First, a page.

News

Earlier this summer, Economic Self-Sufficiency Specialists within the Department of Children and Families worked with AFSCME Florida staff representatives to challenge a policy that limited how the

No politician running for office today would openly advocate for more wealth inequality in our country, where the richest 1 percent of the population owns 40 percent of the wealth. Even candidate Donald Trump in 2016 promised to stand up for the “forgotten men and women of our country,” who feel betrayed by a rigged economic system that benefits a small minority at their expense. Yet every single day, President Trump and congressional leaders seem determined to do more to increase wealth inequality than to alleviate it; do more for corporations and the wealthy than for single parents working two or three jobs to make ends meet.

Just a few minutes’ drive from the banks of Florida’s Lake Okeechobee, Indiantown was founded as a trading post by members of the Seminole tribe living in the surrounding Everglades following the Third Seminole War.

While the railroad and horse racing changed the community when it was incorporated into the new Martin County in the 1920s, Indiantown remains a small town. But it is a small town with a big AFSCME voice.

Gimenez pushes privatization of county’s transit future

By Douglas Hanks

Saying “I don’t want to operate anything,” Miami-Dade Mayor Carlos Gimenez is touting the benefits of tapping private operators for new transit systems that could include a light-rail system he wants to traverse two bridges between Miami and Miami Beach.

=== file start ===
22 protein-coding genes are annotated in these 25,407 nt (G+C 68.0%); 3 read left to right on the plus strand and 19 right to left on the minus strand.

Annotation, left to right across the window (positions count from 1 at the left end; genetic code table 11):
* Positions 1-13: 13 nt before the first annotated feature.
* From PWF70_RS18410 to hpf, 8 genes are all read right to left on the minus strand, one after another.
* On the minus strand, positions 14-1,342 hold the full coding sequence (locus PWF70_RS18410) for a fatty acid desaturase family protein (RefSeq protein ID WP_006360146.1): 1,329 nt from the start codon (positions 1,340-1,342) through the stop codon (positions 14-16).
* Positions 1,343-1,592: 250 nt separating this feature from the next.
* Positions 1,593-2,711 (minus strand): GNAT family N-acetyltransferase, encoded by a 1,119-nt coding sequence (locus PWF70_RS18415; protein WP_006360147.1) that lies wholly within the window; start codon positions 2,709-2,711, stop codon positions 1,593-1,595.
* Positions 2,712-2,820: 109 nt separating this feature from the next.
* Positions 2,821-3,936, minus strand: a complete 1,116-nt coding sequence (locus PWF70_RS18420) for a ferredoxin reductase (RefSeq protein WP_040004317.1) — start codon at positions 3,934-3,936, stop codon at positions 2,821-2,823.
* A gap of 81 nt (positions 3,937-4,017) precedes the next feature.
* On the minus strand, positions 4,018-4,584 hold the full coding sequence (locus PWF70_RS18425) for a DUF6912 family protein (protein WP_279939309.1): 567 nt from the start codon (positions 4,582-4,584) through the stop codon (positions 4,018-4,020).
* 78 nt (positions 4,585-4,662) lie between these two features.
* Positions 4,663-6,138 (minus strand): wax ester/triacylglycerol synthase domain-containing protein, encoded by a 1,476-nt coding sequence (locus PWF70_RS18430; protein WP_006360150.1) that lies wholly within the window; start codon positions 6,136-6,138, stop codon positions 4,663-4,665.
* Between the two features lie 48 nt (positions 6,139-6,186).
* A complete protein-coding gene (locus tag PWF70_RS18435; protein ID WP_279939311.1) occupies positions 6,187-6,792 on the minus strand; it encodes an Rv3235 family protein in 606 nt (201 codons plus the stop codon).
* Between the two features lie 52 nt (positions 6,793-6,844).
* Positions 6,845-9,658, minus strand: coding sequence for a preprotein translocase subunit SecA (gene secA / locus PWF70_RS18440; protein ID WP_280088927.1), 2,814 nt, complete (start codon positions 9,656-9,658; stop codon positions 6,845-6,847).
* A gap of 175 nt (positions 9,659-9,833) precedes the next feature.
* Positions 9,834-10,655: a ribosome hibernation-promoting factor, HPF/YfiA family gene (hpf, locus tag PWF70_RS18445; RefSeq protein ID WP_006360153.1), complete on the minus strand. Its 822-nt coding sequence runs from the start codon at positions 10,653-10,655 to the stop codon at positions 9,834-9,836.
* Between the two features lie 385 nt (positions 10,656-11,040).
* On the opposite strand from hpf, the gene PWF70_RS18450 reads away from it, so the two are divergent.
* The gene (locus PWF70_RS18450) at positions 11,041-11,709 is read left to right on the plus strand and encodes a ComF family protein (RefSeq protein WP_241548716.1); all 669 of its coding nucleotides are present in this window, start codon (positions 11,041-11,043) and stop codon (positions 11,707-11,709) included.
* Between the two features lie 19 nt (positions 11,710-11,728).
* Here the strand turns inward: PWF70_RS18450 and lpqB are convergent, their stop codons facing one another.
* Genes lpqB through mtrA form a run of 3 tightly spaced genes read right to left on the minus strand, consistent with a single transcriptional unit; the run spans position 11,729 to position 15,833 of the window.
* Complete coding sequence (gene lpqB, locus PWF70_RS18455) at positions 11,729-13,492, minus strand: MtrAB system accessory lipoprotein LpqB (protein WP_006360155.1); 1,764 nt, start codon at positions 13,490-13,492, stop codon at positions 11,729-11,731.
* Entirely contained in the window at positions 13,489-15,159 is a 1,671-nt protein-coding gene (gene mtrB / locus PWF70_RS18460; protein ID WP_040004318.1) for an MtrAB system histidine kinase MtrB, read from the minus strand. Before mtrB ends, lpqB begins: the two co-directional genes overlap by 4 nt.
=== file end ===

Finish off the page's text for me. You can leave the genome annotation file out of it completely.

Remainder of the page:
What is the feeling you get when you show up to work one day and you are called into an unscheduled meeting in the conference room? You walk in and see management sitting across the table with expressions that indicate this meeting is not going to go well.

It is a feeling of fear for what’s about to come next, a feeling that you may have to be fighting back against something you don’t fully understand.

For the hardworking members of AFSCME Locals 1328 and 1781, it was not a question of how they were going to vote on their new contract but when they could do so. The two north Florida locals, which represent 2,400 clerks, LPNs, maintenance, PCAs and other professional and critical staff at UF Health Jacksonville, overwhelmingly approved a new three-year contract.

When the two days of voting concluded, more than half the units had voted, and not a single no vote was cast.

In a move designed to both better reflect the breadth and depth of workers represented across the state and to better the position the union for future growth, Florida leaders of the American Federation of State, County and Municipal Employees (AFSCME) voted to rename their state council.

AFSCME Florida Statement on Profile Story on State Worker Layoffs

Miami Springs – AFSCME Florida released the following statement following the Tallahassee Democrat’s story on state

worker layoffs:

What would you do for $12,800? How hard would you work for it? What would it mean if you had it taken away from you?

These are all questions that Deloris Wells had to answer during the last four years because her supervisor was not completing the annual evaluation form. And without a completed form she didn’t get a wage increase, year after year.

But, as this 12-year employee of Miami-Dade County said, “I knew this wasn’t right because my job involves dealing with payroll benefits so I knew there had to be something I could do.”